You’re flying. You’re hungry. Too bad
You’re flying. You’re hungry. You just may be out of luck.
Airlines, which made Scrooge look generous during last decade’s Great Recession, have reverted to their miserly ways, but this time, the culprit is COVID-19.
Concerned about exposing travelers and flight crew to the vitriolic virus, airlines are limiting — and sometimes eliminating — service.
Here’s what various airlines are doing. But before you crush your granola bar in annoyance, we also share some of the unintended consequences the coronavirus has foisted on carriers.
Most of this information pertains to domestic routes because international travel is significantly slimmer than it was this time last year. In fact, many airlines are finding what strength they have in domestic flights. If your airline isn’t listed here, consult its website.
Of note to those who fly economy but might want an alcoholic beverage: That’s probably not happening right now. Many airlines have cut out or curtailed alcoholic beverages. And if you’re thinking of bring your own stash, remember, it would have to be 3.4 ounces or less to get through security. Even if you get it on board, it is against Federal Aviation Administration regulations to drink your own alcohol.
When you’re thinking about snacks to pack to supplement the slim or nonexistent offerings, consider whether your food will pass the sniff test — literally. We’re talking about you, durian and Limburger cheese, among other offenders.
Here’s the new food- and drinkscape on various airlines.
Flights of less than 350 miles (think Oakland-LAX):
All cabins: BYOD&F — bring your own drink and food. Nothing is served.
Flights of more than 350 miles:
Main cabin: Soft drinks, juice, coffee, tea and bottled water
First class: All of the above plus beer, wine and snack boxes.
Flights of less than 900 miles (think slightly beyond Denver):
Main cabin: Beverages (water, canned drinks) by request only; no alcohol or snacks.
First class: You may ask for an alcoholic drink, but not before departure.
Flights of 900 to 2,200 miles (think Orlando, Fla., or Pittsburgh) or less than 4½ hours:
Main cabin: Bottled water, pretzels or Biscoff cookies at boarding; no alcohol or food for purchase.
First, business: No drinks before departure; alcohol on request. Biscoff or pretzels; maybe a fruit and cheese plate
Flights of 4½ hours or longer or more than 2,200 miles; long-haul flights (think Hawaii or New York City):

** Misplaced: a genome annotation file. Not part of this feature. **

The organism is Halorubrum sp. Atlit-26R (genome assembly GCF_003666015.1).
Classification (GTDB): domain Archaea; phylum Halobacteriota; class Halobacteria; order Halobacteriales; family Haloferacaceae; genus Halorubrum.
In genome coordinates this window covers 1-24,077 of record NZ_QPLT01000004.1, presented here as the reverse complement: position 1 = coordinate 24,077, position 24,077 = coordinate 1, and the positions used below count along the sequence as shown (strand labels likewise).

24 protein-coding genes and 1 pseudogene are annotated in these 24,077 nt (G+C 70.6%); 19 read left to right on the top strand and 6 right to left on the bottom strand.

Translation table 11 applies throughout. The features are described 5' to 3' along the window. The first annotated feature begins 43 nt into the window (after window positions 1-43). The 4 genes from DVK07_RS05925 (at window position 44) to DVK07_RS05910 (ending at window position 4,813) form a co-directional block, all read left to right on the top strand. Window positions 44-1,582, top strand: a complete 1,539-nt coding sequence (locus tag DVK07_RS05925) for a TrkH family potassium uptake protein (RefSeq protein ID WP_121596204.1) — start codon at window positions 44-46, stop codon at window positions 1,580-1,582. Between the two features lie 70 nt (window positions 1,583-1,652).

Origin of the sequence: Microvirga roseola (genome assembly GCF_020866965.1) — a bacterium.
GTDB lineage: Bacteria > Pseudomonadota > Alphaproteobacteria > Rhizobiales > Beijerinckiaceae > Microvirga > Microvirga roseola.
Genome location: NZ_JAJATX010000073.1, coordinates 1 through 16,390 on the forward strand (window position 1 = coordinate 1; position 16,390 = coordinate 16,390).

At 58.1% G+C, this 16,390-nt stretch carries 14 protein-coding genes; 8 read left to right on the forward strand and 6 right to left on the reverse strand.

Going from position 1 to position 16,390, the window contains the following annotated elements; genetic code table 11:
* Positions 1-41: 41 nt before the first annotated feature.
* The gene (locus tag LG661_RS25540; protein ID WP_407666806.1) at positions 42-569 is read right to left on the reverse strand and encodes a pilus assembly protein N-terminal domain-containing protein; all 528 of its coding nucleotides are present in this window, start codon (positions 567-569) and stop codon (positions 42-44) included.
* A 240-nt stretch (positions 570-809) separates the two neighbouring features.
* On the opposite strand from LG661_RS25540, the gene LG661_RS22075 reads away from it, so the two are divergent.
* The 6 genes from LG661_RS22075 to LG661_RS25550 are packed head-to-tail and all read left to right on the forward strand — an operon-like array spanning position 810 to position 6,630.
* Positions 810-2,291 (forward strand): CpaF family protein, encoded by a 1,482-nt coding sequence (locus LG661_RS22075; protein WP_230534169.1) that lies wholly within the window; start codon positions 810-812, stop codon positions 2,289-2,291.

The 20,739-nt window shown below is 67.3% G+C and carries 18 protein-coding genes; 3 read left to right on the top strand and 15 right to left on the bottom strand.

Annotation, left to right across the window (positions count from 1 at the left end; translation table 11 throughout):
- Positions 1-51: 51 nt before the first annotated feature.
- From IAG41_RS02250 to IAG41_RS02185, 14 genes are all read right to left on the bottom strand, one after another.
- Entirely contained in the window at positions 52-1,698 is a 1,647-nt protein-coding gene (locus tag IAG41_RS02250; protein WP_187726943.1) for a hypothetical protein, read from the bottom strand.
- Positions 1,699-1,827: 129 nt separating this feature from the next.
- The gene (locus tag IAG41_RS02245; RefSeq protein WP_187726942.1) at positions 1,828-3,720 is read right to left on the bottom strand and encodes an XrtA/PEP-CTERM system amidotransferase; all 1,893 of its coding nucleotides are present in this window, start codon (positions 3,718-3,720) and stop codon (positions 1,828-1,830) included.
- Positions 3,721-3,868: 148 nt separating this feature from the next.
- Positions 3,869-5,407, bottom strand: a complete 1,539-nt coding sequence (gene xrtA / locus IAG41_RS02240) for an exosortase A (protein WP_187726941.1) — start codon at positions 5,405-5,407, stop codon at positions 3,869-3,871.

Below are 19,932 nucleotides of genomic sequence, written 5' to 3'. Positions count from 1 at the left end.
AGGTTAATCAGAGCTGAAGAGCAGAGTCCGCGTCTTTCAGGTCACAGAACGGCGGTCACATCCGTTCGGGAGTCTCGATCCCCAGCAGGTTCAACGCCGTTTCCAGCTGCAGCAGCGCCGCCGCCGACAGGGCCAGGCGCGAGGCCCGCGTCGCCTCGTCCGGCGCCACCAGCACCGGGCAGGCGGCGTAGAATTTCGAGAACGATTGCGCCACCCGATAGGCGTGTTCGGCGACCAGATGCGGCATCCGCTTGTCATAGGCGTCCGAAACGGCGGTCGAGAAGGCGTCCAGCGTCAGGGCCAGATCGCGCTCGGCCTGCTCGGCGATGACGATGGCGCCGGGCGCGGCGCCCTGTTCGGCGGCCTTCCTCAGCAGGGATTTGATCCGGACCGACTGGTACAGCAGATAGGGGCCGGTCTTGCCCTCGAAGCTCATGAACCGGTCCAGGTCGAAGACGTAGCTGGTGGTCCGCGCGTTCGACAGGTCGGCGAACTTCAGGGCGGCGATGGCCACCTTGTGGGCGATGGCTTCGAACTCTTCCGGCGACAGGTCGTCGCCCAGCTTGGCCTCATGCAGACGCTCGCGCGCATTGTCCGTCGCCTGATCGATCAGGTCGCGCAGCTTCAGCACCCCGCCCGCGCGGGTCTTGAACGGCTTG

Main cabin: Water, canned drinks or juice, plus pretzels or Biscoff. No snacks for sale; forget alcohol (except on international flights)
Business, first class: You can get drinks but not before departure. Besides the same offerings you get in the main cabin, you may get a fruit and cheese plate and a meal.
Unintended coronavirus effect: Nuts that once were served to elite fliers are no longer in demand, the Wall Street Journal reported. GreatNuts.com is selling its excess for $12.95 for 1 pound. That’s about 64 cents a pound — 34 cents more per pound than Planters nuts cost on Amazon.
Flights 350 to 900 miles:
Main cabin: Bottled water. Choice of Cheez-Its or Biscoff.
First: Snack selection and free beer and wine on flights of more than 500 miles (think Salt Lake City).
Flights of more than 900 miles:
Main cabin: Same as above
First class: Snacks and a “flight fuel” box, plus beer and wine
Southwest is not known for its food service. During this period of coronavirus, it’s serving snacks and bottled water on flights of more than 250 miles. Only one cabin.
Flights of less than an hour:
“Sealed” beverages on all flights; you must request it if the flight is less than an hour.
Flights before 9:45 a.m.
Coffee and tea on domestic and international flights.
Flights longer than two hours, 20 minutes
Main cabin: Snack bag (Stroopwaffel, bag of pretzels) and bottled water
Premium cabins: Snack box (chips, dips, etc.) with bottled water; free alcoholic beverages.
Unintended coronavirus effect: United has donated more than half a million pounds of food from its lounges, clubs and catering kitchens to food banks and charities, a spokesman said.
If it seems odd to include Singapore in this mix, it is. But it’s worth noting that although Singapore is not doing a lot of flying, it is doing a lot with fresh food.
More than a year ago, Singapore Airlines announced that its “aeroponic farm” was producing greens for consumption on its long-haul flights. Aeroponics, unlike the better-known hydroponics, has no growing medium; the crops are grown in vertical racks in a former steel mill about five miles from its catering kitchens serving Newark, N.J.
AeroFarms keeps an eye on light, temperature and nutrients and can produce a crop in less than two weeks. The crops require 95% less water and no pesticides, said Marc Oshima, cofounder and chief marketing officer at AeroFarms.
Although it is not currently providing its crops for Singapore, it is still providing produce to stores. The company was able to “pivot quickly,” Oshima said. It continues to work on developing its product for Singapore but also is offering its products in supermarkets, including Whole Foods.
The company also is providing its fresh foods to organizations serving “food deserts” in New Jersey.
Have a travel question, problem or dilemma? Write to firstname.lastname@example.org.
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